He took out his knife, with at least an 8 inch blade, and sliced the haggis several times, allowing the simmering innards to escape from the stomach lining. Very appetizing, wouldn’t you say? After the poem, we stood and made a toast to the Haggis. The pipers then led the ladies with the whiskey out of the room. Almost magically, waiters appeared carrying platters of Haggis, along with Neeps and Tatties (mashed potatoes and turnips). Heidi passed. Rami passed. I had to try it…at least a “no thank you helping”. My neighbor at the table, a lovely elderly woman (she and her husband own a huge tea plantation) gave me directions. She said, “I can’t stand the bloody stuff unless I cover it up with whiskey. The more whiskey you add, the better it tastes.” I added whiskey. Let me tell you, there was not enough whiskey at the table to make it taste good…but I mixed it with the Tatties and was able to get it all down. Haggis has been added to my “tried it/don’t like it” list alongside durian and lutefisk.

The main coarse was Pan-roasted chicken breast stuffed with spinach and ricotta cheese accompanied with potato gratin, market vegetables and sauce Diane….well done, delicious. Dessert brought us warm tropical almond crumble with peppered frozen yoghurt ice cream and berries stew, followed by coffee, petit fours and Scottish Tablet. After several more toasts, it was time for dancing.

First a group of children from the finest school in all of Kuala Lumpur, The International School of Kuala Lumpur, entertained the crowd….we were quite proud of our kids!!! They left the stage and the “Fantastic Rusty Nail Celidh Band” took their place on drums, fiddle, accordion and guitar, the Scottish music began and the dancers took the floor.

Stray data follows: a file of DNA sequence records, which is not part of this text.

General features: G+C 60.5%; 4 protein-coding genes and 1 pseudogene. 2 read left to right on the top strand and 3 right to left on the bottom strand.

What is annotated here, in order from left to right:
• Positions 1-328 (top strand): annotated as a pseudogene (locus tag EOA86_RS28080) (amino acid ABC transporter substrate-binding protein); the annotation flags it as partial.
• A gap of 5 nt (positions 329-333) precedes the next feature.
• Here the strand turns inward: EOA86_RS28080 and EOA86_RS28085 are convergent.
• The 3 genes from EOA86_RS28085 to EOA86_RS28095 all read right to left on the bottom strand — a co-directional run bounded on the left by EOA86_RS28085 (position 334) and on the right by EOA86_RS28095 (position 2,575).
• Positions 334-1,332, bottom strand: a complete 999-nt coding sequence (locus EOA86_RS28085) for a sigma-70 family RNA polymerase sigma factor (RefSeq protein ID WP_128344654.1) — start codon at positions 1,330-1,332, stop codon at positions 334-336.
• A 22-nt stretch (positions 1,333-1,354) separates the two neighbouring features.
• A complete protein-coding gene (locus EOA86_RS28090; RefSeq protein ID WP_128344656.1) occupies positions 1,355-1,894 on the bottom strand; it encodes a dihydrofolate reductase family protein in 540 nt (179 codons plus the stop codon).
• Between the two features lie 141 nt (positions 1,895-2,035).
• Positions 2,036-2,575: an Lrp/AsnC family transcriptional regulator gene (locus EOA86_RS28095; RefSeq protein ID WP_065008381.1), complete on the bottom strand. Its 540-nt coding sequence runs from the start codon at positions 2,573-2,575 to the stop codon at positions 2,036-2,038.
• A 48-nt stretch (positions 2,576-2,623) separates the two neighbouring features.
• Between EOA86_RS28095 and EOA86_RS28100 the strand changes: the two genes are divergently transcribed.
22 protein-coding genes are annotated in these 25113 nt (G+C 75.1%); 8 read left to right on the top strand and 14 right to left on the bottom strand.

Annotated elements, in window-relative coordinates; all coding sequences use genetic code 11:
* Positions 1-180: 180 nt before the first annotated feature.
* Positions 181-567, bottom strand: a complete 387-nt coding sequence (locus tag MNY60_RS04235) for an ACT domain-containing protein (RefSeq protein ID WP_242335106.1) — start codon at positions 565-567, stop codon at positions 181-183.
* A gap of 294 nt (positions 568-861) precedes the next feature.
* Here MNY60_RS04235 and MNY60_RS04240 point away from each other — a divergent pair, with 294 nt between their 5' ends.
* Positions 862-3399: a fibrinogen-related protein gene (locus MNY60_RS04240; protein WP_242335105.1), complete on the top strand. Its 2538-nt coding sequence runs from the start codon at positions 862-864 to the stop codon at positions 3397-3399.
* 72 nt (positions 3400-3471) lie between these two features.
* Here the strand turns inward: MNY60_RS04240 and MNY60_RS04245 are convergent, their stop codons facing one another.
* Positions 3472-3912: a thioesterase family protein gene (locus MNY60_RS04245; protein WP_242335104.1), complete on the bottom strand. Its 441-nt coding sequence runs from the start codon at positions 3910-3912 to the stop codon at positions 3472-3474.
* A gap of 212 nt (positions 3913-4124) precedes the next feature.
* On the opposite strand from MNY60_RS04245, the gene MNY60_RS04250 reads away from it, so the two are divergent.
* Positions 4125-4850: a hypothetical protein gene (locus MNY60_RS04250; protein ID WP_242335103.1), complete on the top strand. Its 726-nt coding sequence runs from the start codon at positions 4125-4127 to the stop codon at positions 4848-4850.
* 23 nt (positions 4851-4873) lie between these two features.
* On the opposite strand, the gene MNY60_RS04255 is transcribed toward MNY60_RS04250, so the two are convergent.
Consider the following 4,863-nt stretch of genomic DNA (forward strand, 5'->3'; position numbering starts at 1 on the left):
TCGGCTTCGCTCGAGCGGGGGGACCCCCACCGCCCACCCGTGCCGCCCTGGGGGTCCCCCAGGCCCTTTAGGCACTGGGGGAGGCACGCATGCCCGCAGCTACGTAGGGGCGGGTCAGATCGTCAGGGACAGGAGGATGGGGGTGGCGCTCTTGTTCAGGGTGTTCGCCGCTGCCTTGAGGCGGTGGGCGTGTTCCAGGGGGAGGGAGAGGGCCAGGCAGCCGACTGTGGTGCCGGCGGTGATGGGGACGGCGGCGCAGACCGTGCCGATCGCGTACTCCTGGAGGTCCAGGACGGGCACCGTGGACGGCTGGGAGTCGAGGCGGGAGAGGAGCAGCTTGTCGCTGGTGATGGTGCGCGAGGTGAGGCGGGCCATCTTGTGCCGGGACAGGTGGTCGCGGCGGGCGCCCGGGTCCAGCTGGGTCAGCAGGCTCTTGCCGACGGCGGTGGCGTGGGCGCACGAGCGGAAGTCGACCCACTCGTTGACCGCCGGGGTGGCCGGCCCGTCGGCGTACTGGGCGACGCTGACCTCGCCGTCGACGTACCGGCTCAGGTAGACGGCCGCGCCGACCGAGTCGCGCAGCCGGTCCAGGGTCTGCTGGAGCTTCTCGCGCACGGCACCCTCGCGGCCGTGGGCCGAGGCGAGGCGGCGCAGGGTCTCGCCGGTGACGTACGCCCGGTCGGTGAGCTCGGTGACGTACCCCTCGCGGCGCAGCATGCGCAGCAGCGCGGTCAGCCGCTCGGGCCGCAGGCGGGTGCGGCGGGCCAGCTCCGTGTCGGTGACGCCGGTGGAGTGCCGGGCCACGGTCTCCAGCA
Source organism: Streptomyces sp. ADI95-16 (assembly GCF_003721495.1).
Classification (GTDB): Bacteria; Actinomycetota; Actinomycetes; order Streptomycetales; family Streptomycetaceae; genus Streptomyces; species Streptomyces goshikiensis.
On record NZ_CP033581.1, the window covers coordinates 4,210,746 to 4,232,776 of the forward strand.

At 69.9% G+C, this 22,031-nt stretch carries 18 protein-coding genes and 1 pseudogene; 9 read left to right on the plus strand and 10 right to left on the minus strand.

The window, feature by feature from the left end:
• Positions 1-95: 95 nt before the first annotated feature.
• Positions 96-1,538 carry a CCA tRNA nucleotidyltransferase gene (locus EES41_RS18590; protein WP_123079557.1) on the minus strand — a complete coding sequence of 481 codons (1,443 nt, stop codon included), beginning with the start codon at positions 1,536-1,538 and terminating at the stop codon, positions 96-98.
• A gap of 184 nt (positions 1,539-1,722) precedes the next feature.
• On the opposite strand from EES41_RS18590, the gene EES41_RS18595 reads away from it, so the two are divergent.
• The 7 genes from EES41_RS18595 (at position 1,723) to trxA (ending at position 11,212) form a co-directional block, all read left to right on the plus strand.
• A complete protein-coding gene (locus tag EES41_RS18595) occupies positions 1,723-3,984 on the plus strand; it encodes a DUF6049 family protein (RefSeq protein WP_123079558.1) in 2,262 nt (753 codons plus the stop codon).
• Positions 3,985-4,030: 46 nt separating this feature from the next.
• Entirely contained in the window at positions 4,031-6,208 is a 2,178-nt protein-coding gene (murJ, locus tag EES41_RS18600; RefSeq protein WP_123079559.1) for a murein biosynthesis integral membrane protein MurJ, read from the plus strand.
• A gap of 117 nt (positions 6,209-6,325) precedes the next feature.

Heidi and I had planned on just watching the festivities. Unlike many of the others who either grew up with Scottish jigs or who recently took lessons, we knew none of the steps. But the Scots are a friendly bunch so Scotsman in kilt grabbed Heidi and a lovely lass grabbed me, and onto the dance floor we were led. The first dance you start side by side and the woman does these spins, you come back together, the woman does more spins, and so on. Well, before the dancing began, the women all changed into their dancing shoes…flat little things, no heel at all. The Scotsman who grabbed Heidi, just assumed that Heidi had on her dancing shoes. He was expertly guiding Heidi into one of the many spins when her heel caught on the carpet and CRASH….down they went onto a table number 9, knocked over the champagne and ice bucket, broke dishes, etc. I looked over to see my lovely wife on the floor in some pain. She badly sprained several fingers on her right hand. Quite traumatic. Her partner also hurt his hand, cut it on one of the glasses….but the ball must go on. We helped everyone to our table, the waiters cleaned everything up in wink of an eye, the band continued playing and the dance went on.